The Covid-19 pandemic has caused millions of people across the United States to lose their jobs, savings and the ability to pay their debts and obligations. As the economy is beginning to open up, creditors are again, becoming more aggressive in their tactics to get payment, causing more stress on the already beleaguered consumer.

If a credit card company or any other creditor calls about a delinquent account, extracting money is their only goal. They’re trained to use every weapon in their arsenal to get that money. They don’t care what they have to do to get it. They’ll use psychological weapons, threats, coercion or whatever it takes. The best thing you can do is to know your rights.

As the debtor you may feel like your options are limited. The fact of the matter is you have a lot more power than you realize. They’re calling you because you have something they want: Money. That gives you an amazing power over them, so use it to your advantage.

If you don’t have the money right now to pay them, tell them that. Ask what options are available. Do not be surprised if the only option they give you is a check by phone transaction. Whatever you do, don’t authorize one. If you give them electronic access to your checking account, they could potentially clean your account out. Instead, tell them what you’re willing and able to do, and then do it. Send it by mail and pay them with a money order. Do not send a check drawn on your personal checking account because checks are routinely being converted to electronic transactions.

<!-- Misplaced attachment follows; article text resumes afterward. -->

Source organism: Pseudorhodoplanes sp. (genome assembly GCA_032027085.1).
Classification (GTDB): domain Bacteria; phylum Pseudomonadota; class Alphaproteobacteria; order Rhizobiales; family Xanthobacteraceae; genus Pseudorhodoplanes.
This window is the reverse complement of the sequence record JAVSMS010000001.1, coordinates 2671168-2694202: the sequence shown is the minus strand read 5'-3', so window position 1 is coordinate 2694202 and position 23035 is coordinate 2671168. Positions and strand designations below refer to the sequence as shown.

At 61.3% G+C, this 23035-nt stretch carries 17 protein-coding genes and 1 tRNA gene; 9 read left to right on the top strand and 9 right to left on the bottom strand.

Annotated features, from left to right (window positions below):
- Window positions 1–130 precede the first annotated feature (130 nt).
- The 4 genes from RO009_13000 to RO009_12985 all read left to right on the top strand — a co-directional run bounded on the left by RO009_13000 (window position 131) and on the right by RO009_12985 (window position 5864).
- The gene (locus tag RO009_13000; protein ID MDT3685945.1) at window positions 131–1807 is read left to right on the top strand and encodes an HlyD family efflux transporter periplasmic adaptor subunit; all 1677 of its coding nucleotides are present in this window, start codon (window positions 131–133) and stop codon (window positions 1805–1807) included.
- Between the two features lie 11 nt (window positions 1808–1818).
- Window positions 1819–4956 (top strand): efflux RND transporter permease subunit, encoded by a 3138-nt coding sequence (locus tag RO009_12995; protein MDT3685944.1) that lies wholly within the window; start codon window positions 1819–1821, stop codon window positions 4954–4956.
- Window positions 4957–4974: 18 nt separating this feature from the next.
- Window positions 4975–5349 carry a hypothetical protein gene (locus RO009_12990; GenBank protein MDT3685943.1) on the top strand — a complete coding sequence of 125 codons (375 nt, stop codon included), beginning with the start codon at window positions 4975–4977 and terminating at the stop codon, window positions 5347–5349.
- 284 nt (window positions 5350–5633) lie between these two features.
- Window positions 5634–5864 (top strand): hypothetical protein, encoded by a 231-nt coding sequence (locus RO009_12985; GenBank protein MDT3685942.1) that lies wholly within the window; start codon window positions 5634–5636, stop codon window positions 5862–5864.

With many Americans in dire financial straits, states are cracking down to make sure aggressive debt collectors target only people who legitimately owe them money. National consumer credit laws already prohibit collection agencies from harassing, deceptive, or unfair practices.

People should pay their debts. However, many states have enacted new legislation that actually requires the debt buyer to produce proof the debt is actually owed. Trying to collect on a debt that a company should reasonably know is invalid could lead to lawsuits and civil penalties.

As a matter of law, once you have hired an attorney, the harassing phone calls must stop. The creditor must now deal only with the attorney, or be in violation of state and federal law. Negotiating will now be done by the attorney, and any settlement will be in writing. If the creditor threatens suit, your attorney will respond appropriately so that all your rights are protected. Be Educated! Be Proactive!